Microsoft stock slammed by cloud-growth fears, taking Amazon down with it

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Shares of Microsoft Corp fell more than 6% in after-trade Tuesday as the company’s cloud-computing growth took a sudden hit and executives expected holiday season revenue to fall by more than $2 billion. directed to.

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The Azure cloud-computing business has become the largest and most important business for Microsoft MSFT,
And there are concerns about cloud growth as the US faces a potential slowdown for the first time since the technology has become ubiquitous. Microsoft executives said Azure grew 35% in its fiscal first quarter, a marked slowdown from Azure’s 40% growth in the previous quarter, as well as 50% growth from the same quarter last year; Analysts were expecting an average of 36.5% growth, according to FactSet.

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Opinion: The cloud boom is coming back to Earth, and it could be scary for tech stocks

In the current quarter, Chief Financial Officer Amy Hood suggested a similar sequential decline is in store for Azure, adding that percentage growth should drop by five points on a constant-currency basis. Hood also suggested that there could be more cost-cutting for Microsoft, after the company confirmed layoffs of fewer than 1,000 employees earlier this month.

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“While we continue to help our customers do more with less, we will do the same internally,” she said. “And you should expect to see our operating-expense growth moderate over the course of the year, while we remain focused on increasing productivity from the significant head-count investments we made over the past year.”

Microsoft shares fell more than 6% in after-hours trading after Hood’s forecast was provided in a conference call. The stock closed at $250.66, up 1.4%.

Concerns about cloud growth were immediately addressed by Azure’s biggest competitor, Amazon Web Services, Inc. Stock spread as AMZN,
fell more than 4% in after-hours trading.

Microsoft reported fiscal first-quarter earnings of $17.56 billion, or $2.35 per share, from $2.71 per share in the same quarter a year ago, when the tech giant disclosed a 44 percent per-share tax gain. Revenue rose to $50.1 billion from $45.32 billion a year ago. Analysts were expecting earnings of $2.31 per share on average sales of $49.66 billion, according to FactSet.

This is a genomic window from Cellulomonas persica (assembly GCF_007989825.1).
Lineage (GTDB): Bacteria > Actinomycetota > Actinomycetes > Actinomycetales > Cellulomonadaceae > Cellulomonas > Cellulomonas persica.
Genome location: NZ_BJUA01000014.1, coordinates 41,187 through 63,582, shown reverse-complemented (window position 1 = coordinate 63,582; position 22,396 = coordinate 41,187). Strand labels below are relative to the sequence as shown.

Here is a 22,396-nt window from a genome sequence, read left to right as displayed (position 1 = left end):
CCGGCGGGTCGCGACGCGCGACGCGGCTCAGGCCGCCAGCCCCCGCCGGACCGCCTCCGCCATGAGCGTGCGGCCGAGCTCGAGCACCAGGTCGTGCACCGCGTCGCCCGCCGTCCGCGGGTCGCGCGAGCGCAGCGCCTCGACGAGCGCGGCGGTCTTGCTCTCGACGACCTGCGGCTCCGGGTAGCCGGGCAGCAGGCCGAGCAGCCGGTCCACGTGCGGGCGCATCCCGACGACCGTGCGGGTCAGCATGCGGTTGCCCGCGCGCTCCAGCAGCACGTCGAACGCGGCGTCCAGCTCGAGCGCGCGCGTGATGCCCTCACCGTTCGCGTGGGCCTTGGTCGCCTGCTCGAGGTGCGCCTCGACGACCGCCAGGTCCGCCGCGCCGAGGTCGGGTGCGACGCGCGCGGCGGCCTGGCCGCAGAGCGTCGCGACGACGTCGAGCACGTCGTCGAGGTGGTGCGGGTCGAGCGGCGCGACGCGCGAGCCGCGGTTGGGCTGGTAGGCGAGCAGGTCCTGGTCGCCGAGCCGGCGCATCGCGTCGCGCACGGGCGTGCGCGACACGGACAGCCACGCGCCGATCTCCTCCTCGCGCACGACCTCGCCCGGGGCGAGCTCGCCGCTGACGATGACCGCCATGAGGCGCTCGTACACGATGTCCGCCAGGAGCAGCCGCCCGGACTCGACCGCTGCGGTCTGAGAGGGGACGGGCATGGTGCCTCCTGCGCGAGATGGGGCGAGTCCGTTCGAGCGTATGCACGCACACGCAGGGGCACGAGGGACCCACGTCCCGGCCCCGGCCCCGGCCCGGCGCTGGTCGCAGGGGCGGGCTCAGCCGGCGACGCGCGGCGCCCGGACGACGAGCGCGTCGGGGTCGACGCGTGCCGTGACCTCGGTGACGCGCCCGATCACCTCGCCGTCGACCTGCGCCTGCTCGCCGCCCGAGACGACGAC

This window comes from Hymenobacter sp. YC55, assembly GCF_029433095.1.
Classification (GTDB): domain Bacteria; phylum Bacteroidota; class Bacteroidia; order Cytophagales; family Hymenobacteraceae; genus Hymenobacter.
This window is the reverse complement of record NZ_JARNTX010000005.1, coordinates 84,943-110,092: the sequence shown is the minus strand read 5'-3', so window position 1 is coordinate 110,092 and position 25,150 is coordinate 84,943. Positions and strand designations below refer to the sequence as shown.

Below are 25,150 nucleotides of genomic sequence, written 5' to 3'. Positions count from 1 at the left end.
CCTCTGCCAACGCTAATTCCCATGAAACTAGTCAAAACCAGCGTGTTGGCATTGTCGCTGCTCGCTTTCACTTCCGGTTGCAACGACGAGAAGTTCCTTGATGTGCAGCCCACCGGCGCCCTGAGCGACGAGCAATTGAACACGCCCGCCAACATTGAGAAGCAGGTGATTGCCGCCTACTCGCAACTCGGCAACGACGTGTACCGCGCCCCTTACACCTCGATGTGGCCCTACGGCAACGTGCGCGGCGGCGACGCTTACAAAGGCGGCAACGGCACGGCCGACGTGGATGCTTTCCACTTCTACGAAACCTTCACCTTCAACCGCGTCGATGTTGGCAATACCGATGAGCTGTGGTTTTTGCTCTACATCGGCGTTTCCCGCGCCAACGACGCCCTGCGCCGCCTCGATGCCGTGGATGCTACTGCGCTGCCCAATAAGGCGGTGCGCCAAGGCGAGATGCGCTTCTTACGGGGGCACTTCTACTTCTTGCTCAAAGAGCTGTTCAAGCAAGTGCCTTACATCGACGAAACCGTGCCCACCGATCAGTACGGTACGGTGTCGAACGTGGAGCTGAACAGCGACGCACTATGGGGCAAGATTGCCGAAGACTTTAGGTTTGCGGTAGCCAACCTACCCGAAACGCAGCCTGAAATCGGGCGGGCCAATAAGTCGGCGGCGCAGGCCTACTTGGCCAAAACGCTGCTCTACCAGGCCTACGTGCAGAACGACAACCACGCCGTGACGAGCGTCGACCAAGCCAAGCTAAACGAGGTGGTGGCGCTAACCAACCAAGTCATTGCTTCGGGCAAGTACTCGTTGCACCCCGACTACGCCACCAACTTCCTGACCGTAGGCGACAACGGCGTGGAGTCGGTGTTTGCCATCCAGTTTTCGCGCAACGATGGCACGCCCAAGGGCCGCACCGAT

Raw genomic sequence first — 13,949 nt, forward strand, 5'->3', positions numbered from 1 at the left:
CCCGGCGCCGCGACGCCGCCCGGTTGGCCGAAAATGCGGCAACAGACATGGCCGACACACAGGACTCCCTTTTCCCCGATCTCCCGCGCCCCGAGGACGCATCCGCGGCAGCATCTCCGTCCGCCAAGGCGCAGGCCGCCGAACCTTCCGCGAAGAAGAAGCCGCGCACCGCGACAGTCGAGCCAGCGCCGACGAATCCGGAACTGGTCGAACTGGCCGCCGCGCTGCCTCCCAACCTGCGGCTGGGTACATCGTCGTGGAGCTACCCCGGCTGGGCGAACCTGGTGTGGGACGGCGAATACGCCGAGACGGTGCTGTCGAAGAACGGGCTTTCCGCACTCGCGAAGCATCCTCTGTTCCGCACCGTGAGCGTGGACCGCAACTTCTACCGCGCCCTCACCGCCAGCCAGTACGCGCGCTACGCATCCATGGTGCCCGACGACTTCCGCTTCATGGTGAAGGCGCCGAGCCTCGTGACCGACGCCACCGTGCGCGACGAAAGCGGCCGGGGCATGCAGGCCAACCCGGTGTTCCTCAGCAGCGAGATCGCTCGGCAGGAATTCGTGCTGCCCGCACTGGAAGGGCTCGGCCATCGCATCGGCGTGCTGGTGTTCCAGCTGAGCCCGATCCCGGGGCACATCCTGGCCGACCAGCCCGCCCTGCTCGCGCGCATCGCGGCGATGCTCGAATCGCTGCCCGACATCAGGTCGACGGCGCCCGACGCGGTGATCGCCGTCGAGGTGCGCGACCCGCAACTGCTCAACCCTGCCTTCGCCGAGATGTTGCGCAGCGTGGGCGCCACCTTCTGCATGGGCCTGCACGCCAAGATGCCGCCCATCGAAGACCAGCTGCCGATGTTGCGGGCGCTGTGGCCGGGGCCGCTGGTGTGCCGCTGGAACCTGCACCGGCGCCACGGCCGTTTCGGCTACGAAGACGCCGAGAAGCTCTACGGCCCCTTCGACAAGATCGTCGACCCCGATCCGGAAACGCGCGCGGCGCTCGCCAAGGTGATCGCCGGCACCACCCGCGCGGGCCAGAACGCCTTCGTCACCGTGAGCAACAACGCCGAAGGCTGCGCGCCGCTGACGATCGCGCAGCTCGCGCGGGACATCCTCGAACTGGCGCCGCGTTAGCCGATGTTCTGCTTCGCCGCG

For the fiscal second quarter, Hood guided for revenue of $52.35 billion to $53.35 billion, according to FactSet, while analysts were expecting an average of $56.16 billion in sales. Hood said “intelligent cloud” revenue should reach $21.25 billion to $21.55 billion, while analysts estimate an average of $21.82 billion coming in print; Microsoft’s other revenue-segment forecasts even exceeded analysts’ average expectations.

Microsoft has suffered a strong dollar as well as a sharp decline in personal-computer sales, which peaked during the pandemic but are now showing record regression.

For more: The Pandemic PC boom is over, but its legacy will live on

According to FactSet, Microsoft reported PC revenue of $13.3 billion for the quarter, nearly flat from $13.31 billion a year ago and outpacing the average analyst estimate of $13.12 billion. While PCs have long been the Microsoft know-how to consumers, the company’s financial importance has declined in recent years as cloud computing has grown in importance.

“Historically, Windows was a huge driver of Microsoft revenue and, given its strong margins, a disproportionate driver of earnings,” Bernstein analysts wrote in a preview of the report, while maintaining an “overweight” rating. “Over time other businesses, notably Microsoft’s commercial cloud, have grown rapidly, while the Windows business has slowed significantly, reducing the relative impact of Windows.”

The “intelligent cloud” segment reported revenue of $20.3 billion in the first quarter, up from $16.96 billion a year ago, but slightly below the average analyst estimate tracked by FactSet of $20.46 billion. Azure’s 35% growth was the slowest Microsoft has recorded in the past two fiscal years; Microsoft only reports percentage growth for its Azure cloud-computing product, even as main rival Inc. Same as AMZN,
and Alphabet Inc. GOOGLE,
Report revenue and profit margins for their cloud-computing products.

Microsoft’s other revenue segment, “productivity and business processes,” reported revenue of $16.5 billion, up from $15.04 billion a year earlier and higher than the average analyst estimate of $16.13 billion, according to FactSet. That section includes Microsoft’s core cloud-software properties such as its Office suite of products — officially being renamed Microsoft 365 — as well as LinkedIn and a few other properties.

Microsoft stock is down 25.5% so far this year, as the S&P 500 index SPX,
down 20.3% and the Dow Jones Industrial Average DJIA,
– which Microsoft counts as one of its 30 constituents – declined 13.3%.

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